Academic writing

The writing you need to do for your assignments is different to every-day writing. It is more formal, objective and structured.

While different assignment types and subjects may have different writing conventions, academic writing has these common features

  • It has a formal tone
  • It uses third person rather than first person perspective (i.e. I or me)
  • It follows a specific theme or answers a specific question or questions, using a logical argument.

Academic writing should also

  • be well-organised with a recognised structure
  • be well-researched and referenced (acknowledging other writers and sources)
  • provide evidence showing you have thought about, researched and understand the topic

Watch our guide to academic writing video


Commonly used words

Often the words used in academic English aren't the same as the words used in everyday spoken or written English.The sites below contain some useful words and phrases to help you write academically.

The academic phrasebank - University of Manchester website (opens in a new window)

Academic writing phrases - Academic English UK website (opens in a new window)

Different subjects may have writing conventions

Even though the basic principles of academic writing are the same irrespective of the subject area, different academic disciplines may have different writing conventions. This means that different subjects may:

  • Use different words and/or phrasing, and words can sometimes mean something different, depending on the subject
  • Require a different writing style, such as a report-style of writing
  • Require a different structure and organisation to the assignment.

To find out what type or style of writing is required in your subject area check your course page, learning material and/or the set text for advice. If you're still not sure what's required ask your lecturer/tutor.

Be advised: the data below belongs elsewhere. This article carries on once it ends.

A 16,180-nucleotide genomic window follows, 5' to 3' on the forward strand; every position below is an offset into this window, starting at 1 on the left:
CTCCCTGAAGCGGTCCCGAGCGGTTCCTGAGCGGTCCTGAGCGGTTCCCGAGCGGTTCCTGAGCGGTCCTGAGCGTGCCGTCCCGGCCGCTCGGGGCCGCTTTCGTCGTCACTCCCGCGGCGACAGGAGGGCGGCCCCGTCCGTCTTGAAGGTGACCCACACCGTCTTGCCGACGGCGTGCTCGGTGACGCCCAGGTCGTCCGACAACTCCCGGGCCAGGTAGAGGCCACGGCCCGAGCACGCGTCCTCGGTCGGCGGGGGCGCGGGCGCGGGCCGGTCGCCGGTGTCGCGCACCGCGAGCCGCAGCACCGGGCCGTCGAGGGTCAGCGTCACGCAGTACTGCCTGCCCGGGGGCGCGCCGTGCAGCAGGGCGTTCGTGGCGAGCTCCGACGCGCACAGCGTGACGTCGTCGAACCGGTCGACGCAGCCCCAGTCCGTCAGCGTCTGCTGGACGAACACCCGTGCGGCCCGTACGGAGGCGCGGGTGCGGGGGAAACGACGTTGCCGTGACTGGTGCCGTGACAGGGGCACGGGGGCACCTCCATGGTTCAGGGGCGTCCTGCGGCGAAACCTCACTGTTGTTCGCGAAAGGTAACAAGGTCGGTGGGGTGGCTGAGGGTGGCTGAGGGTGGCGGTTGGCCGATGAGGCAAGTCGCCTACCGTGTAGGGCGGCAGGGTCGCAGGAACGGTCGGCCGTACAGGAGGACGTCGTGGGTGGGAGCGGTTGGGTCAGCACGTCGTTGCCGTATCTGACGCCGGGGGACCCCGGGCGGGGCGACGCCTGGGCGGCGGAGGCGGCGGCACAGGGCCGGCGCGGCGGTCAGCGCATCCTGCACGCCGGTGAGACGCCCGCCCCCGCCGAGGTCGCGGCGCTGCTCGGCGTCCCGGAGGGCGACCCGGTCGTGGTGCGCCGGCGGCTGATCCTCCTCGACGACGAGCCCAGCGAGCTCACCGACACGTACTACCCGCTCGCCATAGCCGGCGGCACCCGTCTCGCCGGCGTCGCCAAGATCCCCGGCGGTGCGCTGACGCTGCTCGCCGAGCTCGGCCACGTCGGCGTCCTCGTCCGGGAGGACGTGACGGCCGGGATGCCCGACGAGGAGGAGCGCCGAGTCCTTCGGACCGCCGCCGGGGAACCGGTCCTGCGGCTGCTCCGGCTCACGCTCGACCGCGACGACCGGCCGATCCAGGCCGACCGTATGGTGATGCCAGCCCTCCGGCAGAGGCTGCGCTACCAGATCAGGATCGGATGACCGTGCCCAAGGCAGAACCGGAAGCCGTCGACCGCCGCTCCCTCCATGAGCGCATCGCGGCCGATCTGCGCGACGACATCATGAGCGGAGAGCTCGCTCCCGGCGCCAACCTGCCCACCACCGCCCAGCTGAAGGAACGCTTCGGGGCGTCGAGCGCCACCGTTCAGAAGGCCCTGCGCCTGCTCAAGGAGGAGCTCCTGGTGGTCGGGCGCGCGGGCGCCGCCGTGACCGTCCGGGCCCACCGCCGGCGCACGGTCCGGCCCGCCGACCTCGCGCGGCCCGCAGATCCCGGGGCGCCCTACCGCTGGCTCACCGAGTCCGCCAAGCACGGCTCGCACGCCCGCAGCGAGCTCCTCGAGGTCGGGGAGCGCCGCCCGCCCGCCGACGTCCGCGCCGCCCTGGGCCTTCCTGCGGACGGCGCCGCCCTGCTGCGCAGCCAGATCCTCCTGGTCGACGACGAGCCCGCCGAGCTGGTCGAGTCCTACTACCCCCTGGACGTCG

The websites below have more detailed information, but remember that the requirements may differ at different educational institutions:

Writing - Monash University website (opens in new window)

Writing scientifically - Engage website (opens in new window)

Writing in psychology - Purdue Online Writing Lab website (opens in new window)

Writing in the disciplines - University of Richmond website (opens in new window)

Reflective writing

As part of your studies you may also be required to write reflectively or show evidence of reflective thinking. This type of writing is more personal than most other academic writing. It usually involves analysing an event or idea, and explaining what something means to you and/or how it has affected you personally. Assignments requiring students to write reflectively include:

  • learning journals or diaries
  • portfolios
  • blogs
  • reflective essays.

More about reflective writing

Reflective writing - Deakin University website (opens in new window)

Reflective writing - University of New South Wales website (opens in new window)

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